As part of our due diligence on strategic planning function, the Service continues to do work on development opportunities across the Borough and the report refers to looking at further urban capacity options particularly in Hemel Hempstead such as the Two Waters/Apsley area.  Also as referred to, the Town Centre strategy will take a fresh look at Hemel Hempstead Town Centre as reported back through Cabinet in April 2021.  Although not mentioned in the report, our work with the Crown Estates, St. Albans, Homes England and HCC in respect of the Hemel Garden Communities Programme continues as a key aspect of further delivery within the Borough.

In relation to the issue of the numbers, there has been an extensive debate this evening, and to summarise, there does not seem to be any change in the Government’s position of what we our objectively assessed need is. However, there may be some latitude and decisions to be taken about the exact level that we plan for in the local plan but we do have to take the standard method figure as the starting point for assessing the need.

JD said that if the Committee would like to set out some specific views, the next step in this process is to report to Cabinet on 27th July and we will feedback your views.  The Senior Leadership Team meet next week and will look at the draft recommendations and these will also be discussed with Cllr Williams and Cllr Anderson in due course.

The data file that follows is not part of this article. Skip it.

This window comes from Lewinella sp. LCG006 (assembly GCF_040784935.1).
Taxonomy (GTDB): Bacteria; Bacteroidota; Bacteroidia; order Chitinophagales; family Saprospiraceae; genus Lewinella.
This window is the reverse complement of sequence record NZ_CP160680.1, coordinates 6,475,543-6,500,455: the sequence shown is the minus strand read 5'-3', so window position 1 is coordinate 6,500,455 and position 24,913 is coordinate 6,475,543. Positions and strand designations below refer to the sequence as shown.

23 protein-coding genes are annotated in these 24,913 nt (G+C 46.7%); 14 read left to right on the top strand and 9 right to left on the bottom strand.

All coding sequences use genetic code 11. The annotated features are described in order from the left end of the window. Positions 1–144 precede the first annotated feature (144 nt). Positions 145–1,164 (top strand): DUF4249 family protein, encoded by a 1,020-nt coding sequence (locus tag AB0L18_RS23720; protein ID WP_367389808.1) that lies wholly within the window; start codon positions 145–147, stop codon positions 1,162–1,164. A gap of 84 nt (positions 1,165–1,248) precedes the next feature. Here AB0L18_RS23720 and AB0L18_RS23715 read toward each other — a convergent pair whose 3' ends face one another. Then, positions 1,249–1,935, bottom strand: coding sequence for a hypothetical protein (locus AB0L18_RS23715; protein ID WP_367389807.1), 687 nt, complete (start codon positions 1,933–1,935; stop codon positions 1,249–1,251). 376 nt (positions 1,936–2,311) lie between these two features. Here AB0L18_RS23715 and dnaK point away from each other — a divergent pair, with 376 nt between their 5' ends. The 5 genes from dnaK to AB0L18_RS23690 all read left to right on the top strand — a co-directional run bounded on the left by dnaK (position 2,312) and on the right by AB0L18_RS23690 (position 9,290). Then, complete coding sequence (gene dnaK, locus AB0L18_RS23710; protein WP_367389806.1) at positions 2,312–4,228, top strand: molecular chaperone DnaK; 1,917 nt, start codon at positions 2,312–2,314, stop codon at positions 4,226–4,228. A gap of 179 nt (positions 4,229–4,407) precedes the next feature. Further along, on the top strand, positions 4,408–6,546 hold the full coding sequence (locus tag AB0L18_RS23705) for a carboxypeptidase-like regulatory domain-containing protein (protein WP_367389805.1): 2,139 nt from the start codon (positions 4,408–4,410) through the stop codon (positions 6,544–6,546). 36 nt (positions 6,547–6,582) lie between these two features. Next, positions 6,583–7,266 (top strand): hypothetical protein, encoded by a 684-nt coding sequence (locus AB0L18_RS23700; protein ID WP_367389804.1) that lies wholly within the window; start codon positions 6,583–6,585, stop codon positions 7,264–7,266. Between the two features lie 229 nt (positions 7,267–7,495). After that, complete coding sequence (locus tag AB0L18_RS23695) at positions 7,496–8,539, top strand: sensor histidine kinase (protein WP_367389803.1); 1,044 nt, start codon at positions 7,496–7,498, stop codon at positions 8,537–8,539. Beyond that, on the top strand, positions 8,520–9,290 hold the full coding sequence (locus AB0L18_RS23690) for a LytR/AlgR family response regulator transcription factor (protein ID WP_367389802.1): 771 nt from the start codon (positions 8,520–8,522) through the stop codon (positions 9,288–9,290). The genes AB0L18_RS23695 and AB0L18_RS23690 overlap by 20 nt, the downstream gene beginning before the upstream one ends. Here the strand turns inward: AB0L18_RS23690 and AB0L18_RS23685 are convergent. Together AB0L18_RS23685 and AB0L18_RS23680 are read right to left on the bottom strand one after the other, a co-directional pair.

Cllr Birnie remarked about the imbalance and impractability of building sufficient houses for our local people with regard to affordable homes even though the Council does have a policy on this to work with Housing Associations in building truly affordable housing.  This is insufficient in terms of what we are allowed to do by the Government but there is a policy we are pursuing actively.

Cllr Anderson said he is grateful for the comments made tonight and Cabinet will consider these issues later this month.  Cllr Anderson wished to make some points regarding some of the comments.  Cllr Anderson disagrees with the comment made early in the meeting that, because the ground was shifting, we shouldn’t have undertaken the Regulation 18 consultation when we did. On the contrary, by doing the consultation when we did, we have given the local residents the opportunity to have a say over what the plan’s impact would have on our local area. This is important as there would not otherwise be the evidence to take on the imposition on us of housing numbers.  Members have heard a lot about the possible relaxation in Government policy on targets, but Members still need to be aware that we still have a massive risk and we are bound by the figures.  If we cannot get a local plan approved, there is another risk that developers will ultimately have their planning appeals automatically allowed and as a planning authority we would not be able to dismiss appeals.  Currently on almost every appeal we are defending, appellants are arguing we do not have a five year supply of housing and we are already on the back foot.